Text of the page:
“Few things scream “Chicago” like a row of two-flats. They’re one of the most common housing types in the city, said Adam Rubin, the Chicago Architecture Center’s director of interpretation. They’ve been popular for a century and played a key role in the history of Chicago’s immigrant communities. And you can’t find flats outside Chicago — at least not in such numbers. The term “two-flat” isn’t even used (or, at least, googled) outside Illinois, according to Google Trends data.
“Two-flats started becoming popular in the early 1900s, Rubin said. Geoff Smith, the executive director of DePaul’s Institute for Housing Studies, said more than 90 percent of the city’s two-flats are at least 75 years old. Flats were largely built by people, many of them immigrants or first-generation Americans, who weren’t wealthy but who were “upwardly mobile,” Rubin said.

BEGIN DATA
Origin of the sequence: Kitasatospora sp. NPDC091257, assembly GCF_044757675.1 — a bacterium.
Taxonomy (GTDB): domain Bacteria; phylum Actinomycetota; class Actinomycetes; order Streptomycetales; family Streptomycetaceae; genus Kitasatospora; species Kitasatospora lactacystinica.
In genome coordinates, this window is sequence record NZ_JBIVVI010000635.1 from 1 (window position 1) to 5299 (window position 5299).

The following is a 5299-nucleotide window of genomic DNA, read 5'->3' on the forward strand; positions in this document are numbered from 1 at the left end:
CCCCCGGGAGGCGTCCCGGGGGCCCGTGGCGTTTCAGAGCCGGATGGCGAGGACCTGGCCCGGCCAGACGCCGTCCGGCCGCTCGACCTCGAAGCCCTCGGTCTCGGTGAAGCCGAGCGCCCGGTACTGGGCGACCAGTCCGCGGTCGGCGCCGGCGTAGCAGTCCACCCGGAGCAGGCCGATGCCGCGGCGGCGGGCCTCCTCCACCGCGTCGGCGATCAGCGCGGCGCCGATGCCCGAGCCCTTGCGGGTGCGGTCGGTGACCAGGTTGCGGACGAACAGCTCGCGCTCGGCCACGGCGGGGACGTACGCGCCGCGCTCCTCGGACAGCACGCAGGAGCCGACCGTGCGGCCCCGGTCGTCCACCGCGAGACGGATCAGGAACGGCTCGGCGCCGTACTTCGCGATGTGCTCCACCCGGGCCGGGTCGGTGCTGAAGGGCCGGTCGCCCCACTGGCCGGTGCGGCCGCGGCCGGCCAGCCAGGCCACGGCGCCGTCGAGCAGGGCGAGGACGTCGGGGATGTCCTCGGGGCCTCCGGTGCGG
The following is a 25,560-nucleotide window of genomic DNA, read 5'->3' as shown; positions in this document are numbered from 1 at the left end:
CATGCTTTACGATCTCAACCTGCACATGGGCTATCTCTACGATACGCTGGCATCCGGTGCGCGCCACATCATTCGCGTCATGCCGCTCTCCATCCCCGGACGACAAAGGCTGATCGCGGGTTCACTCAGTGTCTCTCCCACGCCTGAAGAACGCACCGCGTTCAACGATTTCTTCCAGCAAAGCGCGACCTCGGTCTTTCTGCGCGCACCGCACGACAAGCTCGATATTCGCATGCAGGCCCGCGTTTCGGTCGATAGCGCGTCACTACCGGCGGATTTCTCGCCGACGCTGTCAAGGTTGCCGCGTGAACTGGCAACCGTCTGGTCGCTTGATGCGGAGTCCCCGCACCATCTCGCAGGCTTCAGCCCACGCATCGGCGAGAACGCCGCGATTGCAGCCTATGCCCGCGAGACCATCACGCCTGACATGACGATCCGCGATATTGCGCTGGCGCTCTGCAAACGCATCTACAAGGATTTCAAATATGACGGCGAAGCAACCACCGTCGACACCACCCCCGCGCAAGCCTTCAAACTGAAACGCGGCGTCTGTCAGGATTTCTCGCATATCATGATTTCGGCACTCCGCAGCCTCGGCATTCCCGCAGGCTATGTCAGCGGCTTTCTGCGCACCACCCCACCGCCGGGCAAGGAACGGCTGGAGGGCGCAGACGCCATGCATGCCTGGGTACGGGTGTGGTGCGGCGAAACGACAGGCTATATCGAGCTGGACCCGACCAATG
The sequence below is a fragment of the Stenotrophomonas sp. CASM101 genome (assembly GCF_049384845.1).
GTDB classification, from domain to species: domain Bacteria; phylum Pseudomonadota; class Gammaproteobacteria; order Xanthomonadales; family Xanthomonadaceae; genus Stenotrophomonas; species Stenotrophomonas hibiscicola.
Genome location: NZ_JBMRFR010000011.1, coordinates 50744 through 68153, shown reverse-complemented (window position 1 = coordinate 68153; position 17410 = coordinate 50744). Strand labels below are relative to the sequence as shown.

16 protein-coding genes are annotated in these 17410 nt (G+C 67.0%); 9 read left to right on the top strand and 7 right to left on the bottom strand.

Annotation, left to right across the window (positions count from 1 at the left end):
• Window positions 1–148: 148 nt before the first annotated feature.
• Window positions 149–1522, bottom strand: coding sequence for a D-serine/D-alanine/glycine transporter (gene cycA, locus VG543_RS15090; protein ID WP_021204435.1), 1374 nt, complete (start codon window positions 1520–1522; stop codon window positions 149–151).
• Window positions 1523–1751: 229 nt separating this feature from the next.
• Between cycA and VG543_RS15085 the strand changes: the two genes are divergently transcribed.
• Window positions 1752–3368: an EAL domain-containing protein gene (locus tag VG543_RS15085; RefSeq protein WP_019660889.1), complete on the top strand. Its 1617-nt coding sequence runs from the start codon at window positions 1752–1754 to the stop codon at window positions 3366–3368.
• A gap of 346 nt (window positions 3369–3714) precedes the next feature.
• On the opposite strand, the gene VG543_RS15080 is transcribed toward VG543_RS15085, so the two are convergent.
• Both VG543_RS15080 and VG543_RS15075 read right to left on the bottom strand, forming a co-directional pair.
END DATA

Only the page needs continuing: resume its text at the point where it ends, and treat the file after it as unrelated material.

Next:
“Two-flats were particularly useful to these new homeowners because they could live on one floor while renting out another to pay down the mortgage, Rubin said.That unique setup also means flats tended to be more affordable for tenants, Smith said, and flats became “really important” affordable housing stock in many neighborhoods.
“Historically, “these owners are perhaps less profit-driven and more relationship-driven, in some cases,” Smith said. “They’re trying to find good tenants, and ownership costs … of the building may be lower because they’ve been owned by the same family for a while [so] they don’t necessarily have a high level of mortgage debt to repay.” (Bauer, Block Club Chicago, 2/18/2019)
Wait, Are Two-Flats Only A Chicago Thing? Why These Uniquely Chicago Homes Have Thrived For A Century; Despite their history as affordable options for working families, two-flats are “in distress” as people convert them into single-family homes. Kelly Bauer, Block Club Chicago, 2/18/2019)